I’ll touch on each of these pages in this story, but feel free to explore and follow along with this demo website I made:

The Pages

Home Page

The hero strip on the home page.

Two things I really love about Wix: the plethora of templates to choose from, and the drag-and-drop Editor. For me, I really have to see an idea in front of me in order to believe it, and the Editor enables me to do just that. I began by going through some of the pre-made templates and ended up choosing this Fitness Trainer theme: the large hero strip alongside the bold, clean font stood out to me, and from there I started to add my own touch to it.

This was the initial theme!

The hero strip consists of two call-to-action buttons, one to login and one that directs the user to the Contribute section. Directly underneath the hero is the About section, alongside some statistics of the website. The Contribute and Contact sections follow.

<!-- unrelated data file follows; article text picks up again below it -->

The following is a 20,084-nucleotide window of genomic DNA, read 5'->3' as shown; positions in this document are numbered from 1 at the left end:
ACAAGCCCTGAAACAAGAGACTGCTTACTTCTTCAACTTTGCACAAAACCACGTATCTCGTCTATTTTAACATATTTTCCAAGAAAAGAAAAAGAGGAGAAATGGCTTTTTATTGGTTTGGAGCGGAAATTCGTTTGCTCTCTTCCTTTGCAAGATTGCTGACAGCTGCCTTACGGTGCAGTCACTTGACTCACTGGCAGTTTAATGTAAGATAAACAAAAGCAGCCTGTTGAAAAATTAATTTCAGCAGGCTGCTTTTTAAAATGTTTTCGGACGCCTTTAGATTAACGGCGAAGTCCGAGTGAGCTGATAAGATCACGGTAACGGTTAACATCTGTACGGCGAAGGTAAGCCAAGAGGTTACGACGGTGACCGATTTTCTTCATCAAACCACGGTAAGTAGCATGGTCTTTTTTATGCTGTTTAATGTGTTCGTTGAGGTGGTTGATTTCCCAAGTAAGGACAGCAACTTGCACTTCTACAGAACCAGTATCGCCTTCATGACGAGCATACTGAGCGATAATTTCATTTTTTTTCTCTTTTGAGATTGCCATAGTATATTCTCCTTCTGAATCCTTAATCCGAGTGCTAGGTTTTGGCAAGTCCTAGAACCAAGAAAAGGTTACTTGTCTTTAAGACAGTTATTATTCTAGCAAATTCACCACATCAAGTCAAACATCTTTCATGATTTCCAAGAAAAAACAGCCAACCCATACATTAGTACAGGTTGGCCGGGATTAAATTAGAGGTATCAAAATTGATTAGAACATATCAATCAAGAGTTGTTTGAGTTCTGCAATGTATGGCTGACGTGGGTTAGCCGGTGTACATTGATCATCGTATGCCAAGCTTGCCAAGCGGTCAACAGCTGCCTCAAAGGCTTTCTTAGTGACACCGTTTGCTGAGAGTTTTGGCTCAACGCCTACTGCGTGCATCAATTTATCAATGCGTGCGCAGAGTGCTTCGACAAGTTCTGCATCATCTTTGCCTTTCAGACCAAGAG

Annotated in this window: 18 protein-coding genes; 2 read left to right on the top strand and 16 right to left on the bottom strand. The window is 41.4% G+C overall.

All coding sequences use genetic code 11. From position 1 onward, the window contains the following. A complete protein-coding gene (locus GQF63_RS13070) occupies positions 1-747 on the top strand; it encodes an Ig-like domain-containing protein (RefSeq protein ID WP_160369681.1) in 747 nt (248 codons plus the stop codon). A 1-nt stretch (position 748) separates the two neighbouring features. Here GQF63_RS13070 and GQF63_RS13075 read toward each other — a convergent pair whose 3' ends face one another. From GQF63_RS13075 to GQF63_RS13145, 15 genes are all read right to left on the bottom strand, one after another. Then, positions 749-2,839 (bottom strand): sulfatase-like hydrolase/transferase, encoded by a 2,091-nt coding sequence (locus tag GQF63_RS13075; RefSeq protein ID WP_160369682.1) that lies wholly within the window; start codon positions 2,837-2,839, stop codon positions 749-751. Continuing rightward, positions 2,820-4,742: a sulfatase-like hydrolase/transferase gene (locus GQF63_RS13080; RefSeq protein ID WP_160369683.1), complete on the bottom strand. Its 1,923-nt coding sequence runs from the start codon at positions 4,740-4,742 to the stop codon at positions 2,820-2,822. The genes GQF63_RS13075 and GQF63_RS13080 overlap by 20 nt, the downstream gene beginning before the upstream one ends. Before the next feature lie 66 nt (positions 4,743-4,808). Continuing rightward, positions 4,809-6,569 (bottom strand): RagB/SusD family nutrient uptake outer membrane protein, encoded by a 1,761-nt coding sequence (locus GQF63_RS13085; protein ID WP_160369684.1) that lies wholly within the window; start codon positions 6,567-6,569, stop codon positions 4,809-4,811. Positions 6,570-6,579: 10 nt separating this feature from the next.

The home page is where the bulk of my website design comes into play. With inspiration from design ideas online, I shaped my thoughts into reality using Wix. I went for a minimal and clean design, with each section separated by large headers. Wix made it really easy for me to make pixel-perfect edits with the drag-and-drop editor and easy customization; with my minimal web development knowledge I would never have dreamed of creating anything like this!

A lot has changed in the design, but it's the journey that counts!

Login Page

I failed the reCAPTCHA so many times I started questioning whether I am indeed a robot.

Design-wise, the login page is quite simple: I used a lightbox that would overlay on top of the home page. This is the first area where Velo is present: it is used to send backend requests for logging in, applying the user token, and verifying the reCAPTCHA. How to implement this was all foreign to me at first, but the Velo API Reference Guide and some tutorials online (like this one from Wix and this one from Code Queen) really helped me out!

Schedules and My Schedules Page